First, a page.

The Ivy League announced its major men’s awards Tuesday, but we know this is the moment you’ve all been waiting for: Ivy Hoops Online’s 2021-22 All-Ivy Awards, as determined by IHO’s contributors:
Ivy Hoops Online contributor and Manhattanville College sports law professor Richard Kent joined Sports Talk with John & Jimmy on 99.1 The Sports Animal WNML-FM 99.1/AM 990 Monday to discuss the NCAA’s name, image and likeness policy approach, the outlook for reform after the Ivy League’s antitrust exemption expires later this year and more:
New year, same scheduling challenges.
Before the ball dropped in Times Square to end the challenging year of 2021, the 2022 Ivy League schedule took its first hit from COVID-19 with the announced postponement of Sunday’s Princeton-Harvard men’s basketball game.
Late Friday afternoon, Harvard Athletics put out a statement that the league opener at Lavietes Pavilion could not take place due to “COVID-19 concerns and safety protocols within the Harvard men’s basketball program.” This same reason caused the Crimson to cancel Wednesday’s game at No. 6 Kansas.
This holiday season, Ivy Hoops Online contributors weigh in on what their holiday wishes are for the 2022 Ivy League basketball campaign. Coming off a season that wasn’t, hopes for a safe, full slate of games come first, but our contributors’ wish list is much longer than that. Happy holidays and warm wishes to all!
Following the cancellation of the 2020 Ivy League Tournament at Harvard and the loss of the 2020-21 season, conference officials decided to return its double dose of final fours to Lavietes Pavilion on March 11-13, 2022. On Monday morning, the Ivy League sent out an announcement to past tournament ticketholders that there would be a 48-hour presale with the general public being able to purchase tickets starting 10 a.m. Wednesday.
The 2020 schedule, which extended the event from two days to three, will be in effect for this year’s version of Ivy Madness. As a result, the women’s semifinals will be played on Fri., Mar. 11 with the No. 1 vs. No. 4 matchup at 4:30 p.m. and the No. 2 vs No. 3 contest at 7:30 p.m. On Saturday, the men’s semifinals will consist of the No. 1 vs. No. 4 game at 11 a.m. and the No. 2 vs. No. 3 battle will begin at 2 p.m. The women’s final will take place at 5 p.m. that same day. On Selection Sunday, the men’s final will begin at noon.
So did polls of Ivy Hoops Online’s contributors.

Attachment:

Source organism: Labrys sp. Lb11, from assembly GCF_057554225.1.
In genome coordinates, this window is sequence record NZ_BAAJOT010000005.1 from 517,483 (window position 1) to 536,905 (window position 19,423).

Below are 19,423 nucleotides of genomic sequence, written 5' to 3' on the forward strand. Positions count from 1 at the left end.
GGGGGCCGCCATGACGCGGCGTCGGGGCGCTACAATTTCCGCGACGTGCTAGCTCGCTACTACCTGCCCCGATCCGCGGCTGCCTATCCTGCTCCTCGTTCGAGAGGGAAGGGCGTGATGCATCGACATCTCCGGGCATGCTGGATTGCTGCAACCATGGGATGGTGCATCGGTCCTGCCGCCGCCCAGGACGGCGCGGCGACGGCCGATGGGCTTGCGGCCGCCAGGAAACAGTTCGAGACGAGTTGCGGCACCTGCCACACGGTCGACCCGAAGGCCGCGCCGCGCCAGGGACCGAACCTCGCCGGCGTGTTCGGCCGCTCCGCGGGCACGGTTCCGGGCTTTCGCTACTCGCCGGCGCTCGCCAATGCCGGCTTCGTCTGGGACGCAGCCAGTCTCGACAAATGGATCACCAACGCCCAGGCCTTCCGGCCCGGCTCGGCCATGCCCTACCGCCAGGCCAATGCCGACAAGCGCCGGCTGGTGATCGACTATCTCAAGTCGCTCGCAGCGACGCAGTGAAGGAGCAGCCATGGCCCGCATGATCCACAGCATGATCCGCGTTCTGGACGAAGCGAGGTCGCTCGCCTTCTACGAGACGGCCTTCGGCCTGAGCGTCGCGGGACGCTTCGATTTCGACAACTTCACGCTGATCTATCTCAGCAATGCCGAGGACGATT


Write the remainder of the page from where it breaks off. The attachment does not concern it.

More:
Our contributors unanimously pegged Princeton to finish atop the Ancient Eight on the women’s side, but we were less sure on who would win the Ivy League championship on the men’s side. Penn edged out Columbia by a single point to take second place in our projected women’s standings, while Yale slipped past Harvard by one point to take fourth place, a finish that would knock Harvard out .
Yale received five first-place votes, while Harvard nabbed two and Penn one. While none of our contributors picked Princeton to win the league, three projected the Tigers will place second in the conference standings. We predicted the same order of finish as the men’s and women’s polls. So there’s consensus even amid all the unknowns that the 2020-21 season that wasn’t left the Ivy hoops landscape.
Ivy Hoops Online Preseason Polls:
Editor’s note: Ivy Hoops Online contributor Erica Denhoff caught up with former Princeton hoops great Will Venable, who just finished his first season as Boston Red Sox bench coach and reflected on a remarkable two-sport career and Ivy League basketball’s place in it.
Will Venable, Princeton ‘05, shines brightest on the biggest stages.
Against JJ Redick-led No. 5 Duke at Cameron Indoor Stadium on Jan. 5, 2005, Venable, a senior guard, played 39 minutes and put on an offensive skills clinic. He scored 21 points, dished out three assists and collected four rebounds in a 59-46 loss for the Tigers. Venable’s athletic defensive play came to the fore as he stole the ball three times from the Blue Devils.
“Venable was terrific tonight,” Duke coach Mike Krzyzewski said. ” … He is a heck of a competitor, in the Ivy League or any league.”
“As we go into our league play, I know that Will Venable is going to give me that 100 percent effort for 40 minutes every single night,” then-Princeton coach Joe Scott said.
Almost one month to the day later, Venable demonstrated both coaches described him accurately.